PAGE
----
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Nothing Stands Against a Hero!

Sinead O'Hart | Nazareth Horner

“Try to have a good day today, mate. Alright?”

“Okay, Dad,” I muttered, slamming the car door closed. In the front seat, David’s head flopped to one side and whacked off the window. He flicked his eyes towards me, and I smiled in at him, trying to get him to look at me properly.

“Bye, bro!” I called. He blinked, and his eyes rolled away from me again. I sighed. It was weird how much worse he’d become since Mum had decided to go back to France. By herself. “It won’t be forever,” she’d said. So far, though, it had been. David didn’t talk to me with his eyes any more, and he’d given up doing that goofy grin he used to be so good at.

He was my big brother, but sometimes it didn’t feel that way.

Dad beeped, and pulled out. David’s school was twenty minutes away, and then Dad had to head on to work. I watched the car until it vanished.

Then, I couldn’t put it off any longer.

I shouldered my bag and started the long trudge up towards the big glass lump that passed for my school. Three weeks in, and I still had no clue how to get around the massive building. I pulled my timetable out of my pocket as I went, trying to work out where my first class was. It had been so much easier last year, in St. Colman’s, where I’d known everyone. Now, in secondary, I was a nobody. Or so Barry Peters told me every day, anyway. But I tried not to think about him, because it made my stomach hurt.

Then I remembered I had History right before lunch today. I knew what that meant. As if Mondays weren’t bad enough, now I had lunchtime to worry about, too. I stamped off to Maths, hoping I could stay there forever.

Of course, the morning zoomed past. I slipped into the corner of the History classroom, keeping an eye on Barry Peters. He ignored me, for once, too busy trying to impress Emmeline Josephs with some stupid rubbish on his mobile. He shouldn’t even have his phone in school! I did my best to squash him down into the bottom of my head, and hoped he’d leave me alone today. Just once, maybe I could eat my lunch in peace. When the bell rang after class, I legged it for the door, stuffing my textbook in as I went. Maybe today I’d be quick enough.

Yeah, right.

“Here!” came the familiar shout behind me. “Walsh! Where d’you think you’re going?”

I was nearly at the door to the outside, so I hurried up as much as I could without looking obvious.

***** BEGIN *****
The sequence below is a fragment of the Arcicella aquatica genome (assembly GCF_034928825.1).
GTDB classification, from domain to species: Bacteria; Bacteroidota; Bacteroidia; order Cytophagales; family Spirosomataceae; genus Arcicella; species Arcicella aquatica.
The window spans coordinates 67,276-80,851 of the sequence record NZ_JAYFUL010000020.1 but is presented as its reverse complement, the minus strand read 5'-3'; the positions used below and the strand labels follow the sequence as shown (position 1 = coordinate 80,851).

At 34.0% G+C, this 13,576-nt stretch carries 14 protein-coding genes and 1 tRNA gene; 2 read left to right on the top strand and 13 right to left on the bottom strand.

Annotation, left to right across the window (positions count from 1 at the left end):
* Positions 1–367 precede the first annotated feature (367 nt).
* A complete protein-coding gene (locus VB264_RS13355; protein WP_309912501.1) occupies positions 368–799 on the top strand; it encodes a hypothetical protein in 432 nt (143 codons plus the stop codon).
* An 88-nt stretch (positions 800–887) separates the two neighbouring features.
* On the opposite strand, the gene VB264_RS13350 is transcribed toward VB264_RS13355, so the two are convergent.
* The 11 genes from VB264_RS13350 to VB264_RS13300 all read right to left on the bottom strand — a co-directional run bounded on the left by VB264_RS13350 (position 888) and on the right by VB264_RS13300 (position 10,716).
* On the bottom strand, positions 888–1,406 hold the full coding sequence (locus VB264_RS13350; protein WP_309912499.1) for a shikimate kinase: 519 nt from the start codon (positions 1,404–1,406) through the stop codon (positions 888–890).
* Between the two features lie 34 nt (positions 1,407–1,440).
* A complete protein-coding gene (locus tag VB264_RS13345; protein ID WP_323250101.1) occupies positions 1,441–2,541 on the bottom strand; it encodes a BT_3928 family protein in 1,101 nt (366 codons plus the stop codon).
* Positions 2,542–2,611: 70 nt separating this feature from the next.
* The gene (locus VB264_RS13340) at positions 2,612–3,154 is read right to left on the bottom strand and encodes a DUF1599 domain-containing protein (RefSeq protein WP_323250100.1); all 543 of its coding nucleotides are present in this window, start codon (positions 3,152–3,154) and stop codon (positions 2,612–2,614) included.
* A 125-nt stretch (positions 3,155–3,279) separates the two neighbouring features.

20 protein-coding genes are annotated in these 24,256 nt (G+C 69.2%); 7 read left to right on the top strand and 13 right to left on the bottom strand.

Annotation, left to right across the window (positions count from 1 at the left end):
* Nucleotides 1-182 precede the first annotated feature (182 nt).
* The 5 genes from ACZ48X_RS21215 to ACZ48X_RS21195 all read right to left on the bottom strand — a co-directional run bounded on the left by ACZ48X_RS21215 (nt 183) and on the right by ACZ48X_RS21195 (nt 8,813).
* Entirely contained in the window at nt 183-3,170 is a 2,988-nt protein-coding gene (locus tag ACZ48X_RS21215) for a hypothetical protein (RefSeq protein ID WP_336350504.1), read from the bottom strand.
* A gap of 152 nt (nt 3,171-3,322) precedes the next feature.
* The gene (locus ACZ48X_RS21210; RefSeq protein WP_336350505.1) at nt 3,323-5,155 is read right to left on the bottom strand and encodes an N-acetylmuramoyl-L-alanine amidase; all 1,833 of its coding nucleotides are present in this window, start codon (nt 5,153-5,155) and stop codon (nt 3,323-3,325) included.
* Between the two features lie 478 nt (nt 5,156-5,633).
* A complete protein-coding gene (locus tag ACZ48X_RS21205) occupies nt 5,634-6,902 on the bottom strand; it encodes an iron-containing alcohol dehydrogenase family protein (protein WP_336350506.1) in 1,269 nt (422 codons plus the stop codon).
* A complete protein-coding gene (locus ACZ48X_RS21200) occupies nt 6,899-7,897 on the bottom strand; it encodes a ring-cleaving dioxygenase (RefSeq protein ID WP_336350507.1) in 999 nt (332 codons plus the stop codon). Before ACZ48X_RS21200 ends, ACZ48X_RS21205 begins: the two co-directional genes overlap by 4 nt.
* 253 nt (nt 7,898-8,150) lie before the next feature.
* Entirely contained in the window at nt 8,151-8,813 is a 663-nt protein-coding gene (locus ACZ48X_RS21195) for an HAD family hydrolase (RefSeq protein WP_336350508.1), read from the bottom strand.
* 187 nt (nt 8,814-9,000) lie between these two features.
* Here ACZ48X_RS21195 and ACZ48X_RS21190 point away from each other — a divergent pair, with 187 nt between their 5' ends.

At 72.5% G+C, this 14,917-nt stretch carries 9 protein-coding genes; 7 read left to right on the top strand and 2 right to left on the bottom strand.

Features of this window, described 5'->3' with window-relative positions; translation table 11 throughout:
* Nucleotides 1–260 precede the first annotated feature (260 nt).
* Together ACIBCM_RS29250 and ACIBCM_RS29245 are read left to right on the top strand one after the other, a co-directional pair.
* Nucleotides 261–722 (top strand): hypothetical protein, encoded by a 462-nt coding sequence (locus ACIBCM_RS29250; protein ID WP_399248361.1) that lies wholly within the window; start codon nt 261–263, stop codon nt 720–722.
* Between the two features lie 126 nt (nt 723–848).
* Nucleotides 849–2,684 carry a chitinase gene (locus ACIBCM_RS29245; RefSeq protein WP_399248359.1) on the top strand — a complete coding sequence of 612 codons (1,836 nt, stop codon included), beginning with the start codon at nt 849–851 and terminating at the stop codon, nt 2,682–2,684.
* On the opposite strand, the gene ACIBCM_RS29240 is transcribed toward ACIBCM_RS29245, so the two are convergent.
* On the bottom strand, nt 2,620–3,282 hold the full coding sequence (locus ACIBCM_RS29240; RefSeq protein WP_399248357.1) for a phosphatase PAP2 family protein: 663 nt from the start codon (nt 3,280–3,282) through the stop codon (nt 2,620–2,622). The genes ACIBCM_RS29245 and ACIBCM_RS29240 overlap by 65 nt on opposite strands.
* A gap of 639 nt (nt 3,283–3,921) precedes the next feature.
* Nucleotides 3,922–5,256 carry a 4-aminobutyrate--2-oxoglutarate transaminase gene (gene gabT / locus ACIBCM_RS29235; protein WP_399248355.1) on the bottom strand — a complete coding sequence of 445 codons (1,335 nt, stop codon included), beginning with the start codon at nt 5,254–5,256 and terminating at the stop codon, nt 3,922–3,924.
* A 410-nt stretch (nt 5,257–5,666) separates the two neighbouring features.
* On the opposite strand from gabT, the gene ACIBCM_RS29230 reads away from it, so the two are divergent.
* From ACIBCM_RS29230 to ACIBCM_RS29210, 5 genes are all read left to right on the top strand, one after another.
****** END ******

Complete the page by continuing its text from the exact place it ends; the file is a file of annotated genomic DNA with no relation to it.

“In a rush, are we?” taunted Barry, somewhere behind me.

I pushed through the door without looking back. Once I was outside, I knew I could run. I put my head down and made for the corner of the lunch-yard, praying I wouldn’t trip.

“Would you look at him!” I heard the laughter before I’d even made it half way. “He’s like a demented chicken.”

The laughter. Always the laughter. God, I hated it. I hated him.

I turned around. Something was boiling in my throat.

“What do you want?” I yelled. “Just leave me alone, alright?”

Before I knew it, he was on me. He thumped me up against the wall. I couldn’t catch a breath, and stars floated in my eyes. Barry stuck his face right up into mine. His breath smelled awful.

“I want your lunch money,” he said. “That’s for starters.” He ripped my schoolbag down off my shoulder. It hurt, but I kept my mouth shut.

“What have we got here, then?” he said, unzipping it. My History book and pencil case went flying over his shoulder. Then, he grinned and turned my bag upside down. He shook it until everything — books, papers, notes, random pencils, paperclips, a half-eaten apple, my calculator — ended up in a huge heap on the ground. He kicked through it.

“This is just rubbish!” he half-laughed, staring at me. “Where’s your cash, Walsh?”

He gave the bag one last shake, and something else dropped out of it. Not my lunch money (that was safe), but something totally unexpected.

“What is that?” Barry laughed. “Lads, c’mere! Look at this!”

I couldn’t believe it. My heart started to thump so hard I felt sick.

“Is that a sword? Like, a kid’s sword?” Emmeline’s voice was squeaky as she hurried over. “What a stupid thing to bring to school!” Her laugh felt like fingernails scraping down my face.

“Seriously,” echoed Barry, holding the sword up like it was a dirty sock. “You’re in secondary now, Walsh. Didn’t your Mum tell you?” He laughed in my face. “Oh, sorry. I forgot. She’s still on holiday, isn’t she?”

I felt my fists clench up. How could I tell them the sword was David’s? His Hero sword, the one that recited the words ‘Nothing Stands Against a Hero!’ if you pressed a button on the hilt. I wanted to scream, though. Why had he put it in my bag? It was his favourite thing in the world. He loved it. Why would he give it to me?

“Shut up about my mother,” I said. “It’s none of your business.”

Barry just sniggered, and dropped the sword.

“I’ve no lunch money,” I lied. “I brought sandwiches today.” Beside Barry, Emmeline sighed.

“Come on,” she whined. “This is bo-ring.”

Barry glared at me before chucking my empty bag down on top of my stuff.

“See you tomorrow, wimp,” he said as he walked away.

Eventually, I started packing up my stuff. The last thing I put back into my bag was my brother’s sword. I pressed the button and listened to the message. On the plastic blade, I read the words ‘You’re a Hero’!

Well, I thought. Maybe I am.

“Not if I see you first,” I whispered.

About Sinead O'Hart

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